New law to restrict foreign ownership of banks
A new law proposed by the Bank of Namibia will revolutionise the local banking sector by setting a limit for bank ownership by foreign nationals.
According to proposals by the central bank contained in the new Banking Institutions Bill 2013 that will repeal the amended Banking Institutions Act of 1998, foreign nationals will only be allowed to own a maximum 55% shareholding in banking institutions in the country.
Currently, three of the four commercial banks operating in the country are majority-owned by South African parent companies with only Bank Windhoek majority-owned by locals. But the central banks said there is a need to have a mix of locally-owned and foreign-owned institutions to ensure that the developmental needs of the country are addressed.
The bank said the proposed amendment were partly to satisfy key objectives of the Namibian Financial Sector Strategy which seeks to increase local participation in the financial services sector by the year 2020. According to the Financial Sector Strategy, there is low participation by Namibians in ownership, control and management of local financial institutions, a situation that needs to be addressed.
However, the Assistant Governor of the Bank of Namibia, Michael Mukete emphasized that the new law, if enacted, will not be applied retrogressively. He said the new proposals will only apply to banks that would be applying for a banking licence for the first time.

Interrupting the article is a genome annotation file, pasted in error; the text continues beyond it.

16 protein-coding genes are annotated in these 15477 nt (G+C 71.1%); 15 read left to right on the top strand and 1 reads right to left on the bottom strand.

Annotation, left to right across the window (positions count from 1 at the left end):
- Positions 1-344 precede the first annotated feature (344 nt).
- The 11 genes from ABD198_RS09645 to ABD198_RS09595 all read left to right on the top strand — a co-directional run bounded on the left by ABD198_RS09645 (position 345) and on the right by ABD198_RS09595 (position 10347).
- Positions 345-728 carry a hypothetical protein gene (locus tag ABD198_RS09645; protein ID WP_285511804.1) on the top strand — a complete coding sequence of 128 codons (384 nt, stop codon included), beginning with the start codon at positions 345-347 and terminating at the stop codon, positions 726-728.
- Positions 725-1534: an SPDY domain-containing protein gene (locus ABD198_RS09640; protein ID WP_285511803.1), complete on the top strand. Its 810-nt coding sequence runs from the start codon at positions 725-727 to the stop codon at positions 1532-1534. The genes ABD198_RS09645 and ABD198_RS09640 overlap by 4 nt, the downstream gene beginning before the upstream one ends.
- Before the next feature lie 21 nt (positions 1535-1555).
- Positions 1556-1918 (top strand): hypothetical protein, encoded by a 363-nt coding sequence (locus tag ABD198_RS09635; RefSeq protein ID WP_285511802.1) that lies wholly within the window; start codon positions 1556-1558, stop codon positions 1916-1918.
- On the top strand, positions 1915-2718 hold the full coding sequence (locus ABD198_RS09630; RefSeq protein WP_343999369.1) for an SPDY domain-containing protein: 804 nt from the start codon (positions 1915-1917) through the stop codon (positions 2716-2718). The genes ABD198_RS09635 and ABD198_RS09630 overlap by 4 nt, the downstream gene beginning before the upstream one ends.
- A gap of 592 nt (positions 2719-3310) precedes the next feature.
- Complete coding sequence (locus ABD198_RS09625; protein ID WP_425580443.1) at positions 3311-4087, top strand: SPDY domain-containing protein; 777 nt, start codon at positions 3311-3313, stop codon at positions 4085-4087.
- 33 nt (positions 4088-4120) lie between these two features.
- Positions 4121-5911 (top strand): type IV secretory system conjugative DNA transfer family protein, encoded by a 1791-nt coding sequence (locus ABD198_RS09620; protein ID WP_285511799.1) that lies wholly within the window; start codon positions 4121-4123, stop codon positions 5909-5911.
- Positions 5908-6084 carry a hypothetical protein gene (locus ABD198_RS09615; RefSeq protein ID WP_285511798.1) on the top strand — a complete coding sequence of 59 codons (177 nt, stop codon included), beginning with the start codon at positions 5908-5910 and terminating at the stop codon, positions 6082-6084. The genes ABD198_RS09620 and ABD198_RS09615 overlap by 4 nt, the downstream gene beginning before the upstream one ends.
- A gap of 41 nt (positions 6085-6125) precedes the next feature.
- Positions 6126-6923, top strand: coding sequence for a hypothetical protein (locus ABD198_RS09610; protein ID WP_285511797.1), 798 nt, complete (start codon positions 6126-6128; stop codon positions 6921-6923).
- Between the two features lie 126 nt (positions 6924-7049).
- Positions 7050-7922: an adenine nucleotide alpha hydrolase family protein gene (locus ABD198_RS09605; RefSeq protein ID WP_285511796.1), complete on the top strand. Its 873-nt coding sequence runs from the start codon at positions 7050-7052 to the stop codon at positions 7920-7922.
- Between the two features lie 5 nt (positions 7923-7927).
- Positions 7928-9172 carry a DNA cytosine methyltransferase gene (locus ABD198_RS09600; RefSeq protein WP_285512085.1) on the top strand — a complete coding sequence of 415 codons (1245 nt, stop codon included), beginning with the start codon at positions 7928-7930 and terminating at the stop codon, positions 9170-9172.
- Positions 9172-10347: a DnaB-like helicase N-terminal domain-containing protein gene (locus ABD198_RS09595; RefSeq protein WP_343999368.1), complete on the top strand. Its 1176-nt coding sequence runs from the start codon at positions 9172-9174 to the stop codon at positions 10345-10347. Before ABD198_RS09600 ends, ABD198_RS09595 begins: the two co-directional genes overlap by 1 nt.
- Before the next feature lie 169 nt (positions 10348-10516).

Mukete said it was the central bank’s wish to have the bill taken to Parliament before the end of the year. He said: “You have a situation where you have two big banks that are almost 100% owned by foreigners in the financial services sector. A combined 60% of local banks are foreign-owned and this is not a healthy figure, so there is room for improvement there.”
The bank said the new law will also introduce mechanisms and regulatory changes to diligently safeguard the soundness of the country’s banking system. Some of the measures include streamlining definitions of what constitute banking business as well as creating a regulatory framework for microfinance banking institutions which will place such institutions under the regulatory ambit of the bank.
The bank said this framework specifies the appropriate prudential standards and supervisory requirements the microfinance banking institutions will be subjected to, taking into account their unique characteristics and the risks inherent in their business models compared to the mainstream banks.
The new act will also introduce recovery plans for banking institutions. “Recovery plans… are plans that banking institutions should develop and have in place that identify possible options that they can execute to restore financial strength and viability when they come under severe stress,” the bank said.
The new law will also better refine provisions relating to illegal financial schemes, known as pyramid schemes, in order to enhance the understanding of the public to detect illegal schemes.